3 Reasons to Take AP Exams
Every year, millions of students around the world enroll in AP courses in 38 different subjects, embarking on an AP journey that can help open doors as they prepare for college.
Although there are many benefits to taking AP Exams, here are three reasons to keep in mind whether you’re deciding to take an AP course for the first time, registering for your AP Exam, or taking your last course in senior year.
All AP Exam Scores Have Benefits
Completing an AP course and exam advances you both personally and academically. Taking an AP Exam helps you develop valuable skills for all your classes through high school and beyond. This makes your transition from being a high school student to a college student easier.
Whatever your score, taking an AP Exam can keep you on track for college.
The majority of students who score a 1 or 2 on their first AP Exam are likely to improve their score on a future exam.
Students who achieve an exam score of 2 do significantly better in introductory college classes.
Students who achieve exam scores of 1 or 2 are still more likely to attend college and graduate on time (than academically similar students who don’t take AP).
Your AP class is similar to the courses you’ll experience at college. And like a college course, it’s important to finish strongly by taking your AP Exam and seeing the class through to the end. Regardless of your exam score, the hard work you put in all year will benefit you in college and beyond.
John Barnhill, associate vice president for enrollment management, Florida State University
Stand Out to Colleges and Universities
Most colleges and universities use AP as a factor in evaluating candidates for admission. This gives you an advantage when you’re applying to colleges and trying to stand out from the crowd. By taking an AP Exam, you’re showing colleges you’re persistent, resilient, and willing to work hard.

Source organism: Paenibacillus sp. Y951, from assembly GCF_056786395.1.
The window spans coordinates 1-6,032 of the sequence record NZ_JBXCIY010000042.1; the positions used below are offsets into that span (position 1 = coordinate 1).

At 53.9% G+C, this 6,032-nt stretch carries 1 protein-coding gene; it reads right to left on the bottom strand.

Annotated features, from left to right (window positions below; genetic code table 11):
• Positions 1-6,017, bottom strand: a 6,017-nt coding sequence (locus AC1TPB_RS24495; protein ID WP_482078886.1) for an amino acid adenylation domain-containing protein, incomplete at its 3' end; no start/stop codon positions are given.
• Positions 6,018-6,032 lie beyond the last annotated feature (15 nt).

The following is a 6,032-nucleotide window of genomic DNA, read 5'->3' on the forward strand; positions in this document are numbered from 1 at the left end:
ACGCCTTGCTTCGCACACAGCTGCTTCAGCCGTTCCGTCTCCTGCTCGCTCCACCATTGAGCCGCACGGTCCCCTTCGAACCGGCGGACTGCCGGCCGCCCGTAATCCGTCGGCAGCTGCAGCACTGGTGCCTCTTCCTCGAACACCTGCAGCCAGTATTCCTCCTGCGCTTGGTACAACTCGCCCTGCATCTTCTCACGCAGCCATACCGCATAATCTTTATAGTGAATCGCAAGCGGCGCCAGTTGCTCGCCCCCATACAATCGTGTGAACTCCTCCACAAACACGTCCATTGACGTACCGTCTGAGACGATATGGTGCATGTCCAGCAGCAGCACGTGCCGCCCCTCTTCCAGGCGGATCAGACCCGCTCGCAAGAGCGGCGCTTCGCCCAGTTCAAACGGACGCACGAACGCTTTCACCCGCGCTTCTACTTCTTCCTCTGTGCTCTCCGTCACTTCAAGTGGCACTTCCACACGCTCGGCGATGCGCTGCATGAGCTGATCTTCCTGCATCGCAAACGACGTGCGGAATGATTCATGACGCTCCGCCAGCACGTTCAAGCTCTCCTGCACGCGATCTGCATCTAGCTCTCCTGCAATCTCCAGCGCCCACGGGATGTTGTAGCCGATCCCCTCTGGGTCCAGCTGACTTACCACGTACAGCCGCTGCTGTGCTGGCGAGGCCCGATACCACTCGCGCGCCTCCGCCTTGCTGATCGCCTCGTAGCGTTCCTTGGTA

85% of colleges and universities report a student’s AP experience favorably impacts admissions decisions.
You’ve worked hard to master the material in your AP courses — and one way for you to demonstrate what you’ve learned is to take your AP Exams in May. Taking your exams can also show admissions officers like me that you’re ready for college-level work
Ronné P. Turner, vice provost for admissions and financial aid, Washington University in St. Louis
Save Time and Money
Three out of four AP students enrolled in a four-year college start school with some AP credit. Often if you’ve received a 3 or higher on an AP Exam, you can earn college credit, advanced placement, or both. Check out the credit policies at schools you’re interested in to learn more about the types of credit they grant for your courses.
In fact, two out of three AP students earn some college credit in high school.
Earning college credit with AP can give you the flexibility to change majors, pursue a second degree, study abroad, or transfer colleges. Earning advanced placement can let you skip introductory courses in college, freeing up more time in your schedule for courses you’re interested in or giving you a chance to graduate early.
“AP can be challenging, but it is the most rewarding thing I did in high school—I came into college with enough credits to pursue a bachelor's degree AND master's degree in four years total!”
Anna K., University of Alabama
“The AP credits I received allowed me to skip straight to higher-level, more demanding courses in my major.”
Tyler V., University of Washington